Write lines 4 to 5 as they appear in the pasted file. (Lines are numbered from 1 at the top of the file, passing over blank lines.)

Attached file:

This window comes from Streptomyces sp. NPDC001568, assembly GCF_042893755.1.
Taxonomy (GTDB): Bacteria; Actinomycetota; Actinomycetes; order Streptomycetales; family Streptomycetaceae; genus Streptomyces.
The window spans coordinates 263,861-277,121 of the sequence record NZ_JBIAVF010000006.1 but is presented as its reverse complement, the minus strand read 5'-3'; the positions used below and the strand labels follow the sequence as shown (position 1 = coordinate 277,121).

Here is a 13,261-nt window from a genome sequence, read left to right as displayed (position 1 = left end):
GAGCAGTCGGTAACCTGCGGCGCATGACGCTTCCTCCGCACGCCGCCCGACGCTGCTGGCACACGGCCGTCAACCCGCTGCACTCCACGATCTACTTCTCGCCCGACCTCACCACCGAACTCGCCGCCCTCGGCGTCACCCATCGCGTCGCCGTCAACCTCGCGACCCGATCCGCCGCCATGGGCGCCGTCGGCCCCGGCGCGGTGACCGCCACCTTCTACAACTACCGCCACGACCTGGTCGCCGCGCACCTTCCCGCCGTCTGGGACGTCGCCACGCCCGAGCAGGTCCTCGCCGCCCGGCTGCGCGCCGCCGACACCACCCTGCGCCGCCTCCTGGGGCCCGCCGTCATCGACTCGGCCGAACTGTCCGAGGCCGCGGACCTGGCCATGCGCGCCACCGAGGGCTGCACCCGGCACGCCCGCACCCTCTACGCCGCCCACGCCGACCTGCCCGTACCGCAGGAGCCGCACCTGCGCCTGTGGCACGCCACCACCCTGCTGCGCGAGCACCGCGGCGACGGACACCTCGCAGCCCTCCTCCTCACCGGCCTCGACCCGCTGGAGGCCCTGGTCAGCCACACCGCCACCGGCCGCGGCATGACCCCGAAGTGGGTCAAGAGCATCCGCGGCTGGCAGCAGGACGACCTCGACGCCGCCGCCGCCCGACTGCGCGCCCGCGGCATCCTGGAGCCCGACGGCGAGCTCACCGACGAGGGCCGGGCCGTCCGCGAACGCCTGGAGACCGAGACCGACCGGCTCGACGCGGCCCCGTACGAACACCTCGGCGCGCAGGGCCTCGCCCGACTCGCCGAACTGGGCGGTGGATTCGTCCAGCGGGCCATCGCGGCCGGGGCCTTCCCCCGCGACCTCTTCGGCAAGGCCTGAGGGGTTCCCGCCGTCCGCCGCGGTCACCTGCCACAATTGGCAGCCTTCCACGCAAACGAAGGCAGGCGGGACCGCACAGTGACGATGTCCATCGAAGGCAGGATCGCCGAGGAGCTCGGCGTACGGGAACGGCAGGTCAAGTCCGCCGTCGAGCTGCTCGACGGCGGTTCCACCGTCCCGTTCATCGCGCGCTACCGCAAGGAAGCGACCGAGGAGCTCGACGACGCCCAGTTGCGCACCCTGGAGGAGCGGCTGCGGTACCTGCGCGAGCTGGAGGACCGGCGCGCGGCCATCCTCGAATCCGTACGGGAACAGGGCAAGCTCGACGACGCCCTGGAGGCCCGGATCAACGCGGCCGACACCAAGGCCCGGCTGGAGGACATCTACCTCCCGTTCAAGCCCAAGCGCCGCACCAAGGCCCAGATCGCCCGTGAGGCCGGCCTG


Here is a 13,261-nt window from a genome sequence, read left to right as displayed (position 1 = left end):
GAGCAGTCGGTAACCTGCGGCGCATGACGCTTCCTCCGCACGCCGCCCGACGCTGCTGGCACACGGCCGTCAACCCGCTGCACTCCACGATCTACTTCTCGCCCGACCTCACCACCGAACTCGCCGCCCTCGGCGTCACCCATCGCGTCGCCGTCAACCTCGCGACCCGATCCGCCGCCATGGGCGCCGTCGGCCCCGGCGCGGTGACCGCCACCTTCTACAACTACCGCCACGACCTGGTCGCCGCGCACCTTCCCGCCGTCTGGGACGTCGCCACGCCCGAGCAGGTCCTCGCCGCCCGGCTGCGCGCCGCCGACACCACCCTGCGCCGCCTCCTGGGGCCCGCCGTCATCGACTCGGCCGAACTGTCCGAGGCCGCGGACCTGGCCATGCGCGCCACCGAGGGCTGCACCCGGCACGCCCGCACCCTCTACGCCGCCCACGCCGACCTGCCCGTACCGCAGGAGCCGCACCTGCGCCTGTGGCACGCCACCACCCTGCTGCGCGAGCACCGCGGCGACGGACACCTCGCAGCCCTCCTCCTCACCGGCCTCGACCCGCTGGAGGCCCTGGTCAGCCACACCGCCACCGGCCGCGGCATGACCCCGAAGTGGGTCAAGAGCATCCGCGGCTGGCAGCAGGACGACCTCGACGCCGCCGCCGCCCGACTGCGCGCCCGCGGCATCCTGGAGCCCGACGGCGAGCTCACCGACGAGGGCCGGGCCGTCCGCGAACGCCTGGAGACCGAGACCGACCGGCTCGACGCGGCCCCGTACGAACACCTCGGCGCGCAGGGCCTCGCCCGACTCGCCGAACTGGGCGGTGGATTCGTCCAGCGGGCCATCGCGGCCGGGGCCTTCCCCCGCGACCTCTTCGGCAAGGCCTGAGGGGTTCCCGCCGTCCGCCGCGGTCACCTGCCACAATTGGCAGCCTTCCACGCAAACGAAGGCAGGCGGGACCGCACAGTGACGATGTCCATCGAAGGCAGGATCGCCGAGGAGCTCGGCGTACGGGAACGGCAGGTCAAGTCCGCCGTCGAGCTGCTCGACGGCGGTTCCACCGTCCCGTTCATCGCGCGCTACCGCAAGGAAGCGACCGAGGAGCTCGACGACGCCCAGTTGCGCACCCTGGAGGAGCGGCTGCGGTACCTGCGCGAGCTGGAGGACCGGCGCGCGGCCATCCTCGAATCCGTACGGGAACAGGGCAAGCTCGACGACGCCCTGGAGGCCCGGATCAACGCGGCCGACACCAAGGCCCGGCTGGAGGACATCTACCTCCCGTTCAAGCCCAAGCGCCGCACCAAGGCCCAGATCGCCCGTGAGGCCGGCCTG